Jan. 30, 2020 – North Florida Land Trust has acquired 577.9 acres of land in its Black Creek Preservation Priority Area in Clay County through the generosity of the property owners, Sandy and Cathryn Sandridge, and NFLT’s valued partnership with the St. Johns River Water Management District. The land, named Rideout Point Preserve, is located directly across from the Black Creek Ravines Conservation Area and protects over three miles of Black Creek shoreline. The property is divided by the First Coast Expressway.
“This is an incredibly important piece of property along Black Creek and we look forward to owning and managing this property and are interested in talking with other landowners along Black Creek who would like to donate or sell their property for conservation,” said Jim McCarthy, president of NFLT. “We are thrilled to partner with the District to make this transaction possible and we thank them for their partnership and quick response. Their staff, led by Dr. Shortelle, was a pleasure to work with and we look forward to partnering with them on future acquisitions.”
NFLT purchased a 26-acre parcel for $150,000, and the landowner donated the remainder of the 578-acre property. The District then purchased a conservation easement over the entire property for $150,000.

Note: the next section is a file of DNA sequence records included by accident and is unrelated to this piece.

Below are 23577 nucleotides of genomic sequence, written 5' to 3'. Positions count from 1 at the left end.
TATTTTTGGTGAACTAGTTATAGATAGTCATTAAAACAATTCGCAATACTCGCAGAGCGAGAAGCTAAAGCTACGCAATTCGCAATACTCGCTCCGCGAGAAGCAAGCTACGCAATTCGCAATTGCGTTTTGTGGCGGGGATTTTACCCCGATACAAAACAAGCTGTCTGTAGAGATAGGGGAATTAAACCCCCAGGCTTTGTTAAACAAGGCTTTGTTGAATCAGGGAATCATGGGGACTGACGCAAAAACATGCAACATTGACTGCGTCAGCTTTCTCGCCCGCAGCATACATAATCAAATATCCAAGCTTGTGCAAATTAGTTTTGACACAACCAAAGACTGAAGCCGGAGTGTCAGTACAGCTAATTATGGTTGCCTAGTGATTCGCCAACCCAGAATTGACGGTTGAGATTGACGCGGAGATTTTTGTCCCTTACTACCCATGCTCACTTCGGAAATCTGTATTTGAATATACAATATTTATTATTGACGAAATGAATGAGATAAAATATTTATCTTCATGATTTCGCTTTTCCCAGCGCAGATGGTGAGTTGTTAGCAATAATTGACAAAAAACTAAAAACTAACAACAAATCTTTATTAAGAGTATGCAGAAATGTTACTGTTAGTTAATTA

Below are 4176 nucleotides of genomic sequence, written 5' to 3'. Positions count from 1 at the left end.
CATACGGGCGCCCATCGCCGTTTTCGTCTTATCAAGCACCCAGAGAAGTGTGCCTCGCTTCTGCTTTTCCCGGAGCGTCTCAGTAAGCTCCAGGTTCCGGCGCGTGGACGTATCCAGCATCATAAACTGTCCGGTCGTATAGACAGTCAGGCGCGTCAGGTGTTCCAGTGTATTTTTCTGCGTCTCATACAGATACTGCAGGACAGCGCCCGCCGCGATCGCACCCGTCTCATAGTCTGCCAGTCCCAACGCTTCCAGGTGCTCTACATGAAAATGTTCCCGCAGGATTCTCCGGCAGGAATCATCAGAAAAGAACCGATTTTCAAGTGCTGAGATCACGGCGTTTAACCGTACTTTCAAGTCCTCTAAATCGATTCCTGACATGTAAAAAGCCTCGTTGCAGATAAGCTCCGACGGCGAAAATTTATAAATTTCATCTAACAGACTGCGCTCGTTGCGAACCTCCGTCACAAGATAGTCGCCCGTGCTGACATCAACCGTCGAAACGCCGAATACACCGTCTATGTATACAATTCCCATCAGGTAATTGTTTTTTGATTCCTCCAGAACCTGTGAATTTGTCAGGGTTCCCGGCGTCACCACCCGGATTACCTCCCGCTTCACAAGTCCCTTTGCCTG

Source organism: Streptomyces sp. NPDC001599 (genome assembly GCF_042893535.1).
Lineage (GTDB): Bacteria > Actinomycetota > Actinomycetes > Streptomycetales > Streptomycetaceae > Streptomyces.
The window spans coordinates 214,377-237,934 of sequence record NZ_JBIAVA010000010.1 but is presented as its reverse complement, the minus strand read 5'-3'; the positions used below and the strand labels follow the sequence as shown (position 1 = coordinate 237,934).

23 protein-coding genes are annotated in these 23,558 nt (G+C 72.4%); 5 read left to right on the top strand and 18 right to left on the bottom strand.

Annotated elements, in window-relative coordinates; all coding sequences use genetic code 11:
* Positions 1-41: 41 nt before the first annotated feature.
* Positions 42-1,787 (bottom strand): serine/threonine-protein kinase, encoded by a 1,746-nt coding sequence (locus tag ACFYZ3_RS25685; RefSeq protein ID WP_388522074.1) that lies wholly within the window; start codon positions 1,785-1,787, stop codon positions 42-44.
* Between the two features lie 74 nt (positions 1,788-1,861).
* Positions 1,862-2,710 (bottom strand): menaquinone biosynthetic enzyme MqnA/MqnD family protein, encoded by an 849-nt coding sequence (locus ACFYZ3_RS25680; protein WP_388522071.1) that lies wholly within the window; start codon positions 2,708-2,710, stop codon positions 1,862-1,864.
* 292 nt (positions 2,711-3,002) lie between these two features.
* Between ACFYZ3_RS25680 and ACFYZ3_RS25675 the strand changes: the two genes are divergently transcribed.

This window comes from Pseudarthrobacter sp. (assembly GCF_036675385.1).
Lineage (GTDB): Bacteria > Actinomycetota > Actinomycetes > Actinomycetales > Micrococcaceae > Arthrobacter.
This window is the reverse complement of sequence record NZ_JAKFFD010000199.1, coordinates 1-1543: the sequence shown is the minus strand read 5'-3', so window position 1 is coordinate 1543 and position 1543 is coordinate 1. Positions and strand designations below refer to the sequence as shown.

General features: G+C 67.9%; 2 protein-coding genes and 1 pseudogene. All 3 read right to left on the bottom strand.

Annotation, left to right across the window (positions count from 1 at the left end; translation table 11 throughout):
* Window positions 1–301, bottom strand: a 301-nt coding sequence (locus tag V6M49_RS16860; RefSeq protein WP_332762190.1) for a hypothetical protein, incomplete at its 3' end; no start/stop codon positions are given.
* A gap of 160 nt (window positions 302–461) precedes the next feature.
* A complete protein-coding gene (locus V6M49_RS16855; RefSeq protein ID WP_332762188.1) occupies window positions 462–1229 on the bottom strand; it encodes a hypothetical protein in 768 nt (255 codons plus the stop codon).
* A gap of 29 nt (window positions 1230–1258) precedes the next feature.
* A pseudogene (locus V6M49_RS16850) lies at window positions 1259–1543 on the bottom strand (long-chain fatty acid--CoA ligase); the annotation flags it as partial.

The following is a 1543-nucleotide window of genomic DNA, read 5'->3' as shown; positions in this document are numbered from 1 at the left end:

The property is composed of both upland and wetland areas including cypress, pine flatwoods, and mixed upland forest. It also has several spring seeps, steep bluffs and ravines that overlook Black Creek. NFLT will own and manage the property subject to the terms of an easement, which will be monitored by the District. McCarthy asks other landowners who are interested in donating or selling their property to please contact NFLT at (904) 479-1967 or send an email to firstname.lastname@example.org.
“We are excited about the opportunity to conserve these lands and further protect Black Creek,” said Dr. Ann Shortelle, executive director of the St. Johns River Water Management District. “This partnership with NFLT and the Sandridges provides the public with future opportunities to enjoy this distinctive property while protecting the land and waterway.”
In 2016, NFLT released its Preservation Portfolio which identified more than 112,000 acres of land in Northeast Florida that was most valuable for conservation. They identified approximately 5,000 acres in the Black Creek Preservation Priority Area because of the ecosystem benefits conservation would provide. McCarthy said preserving this land is not only good for Black Creek, but will also have economic benefits by acting as a natural buffer against flooding.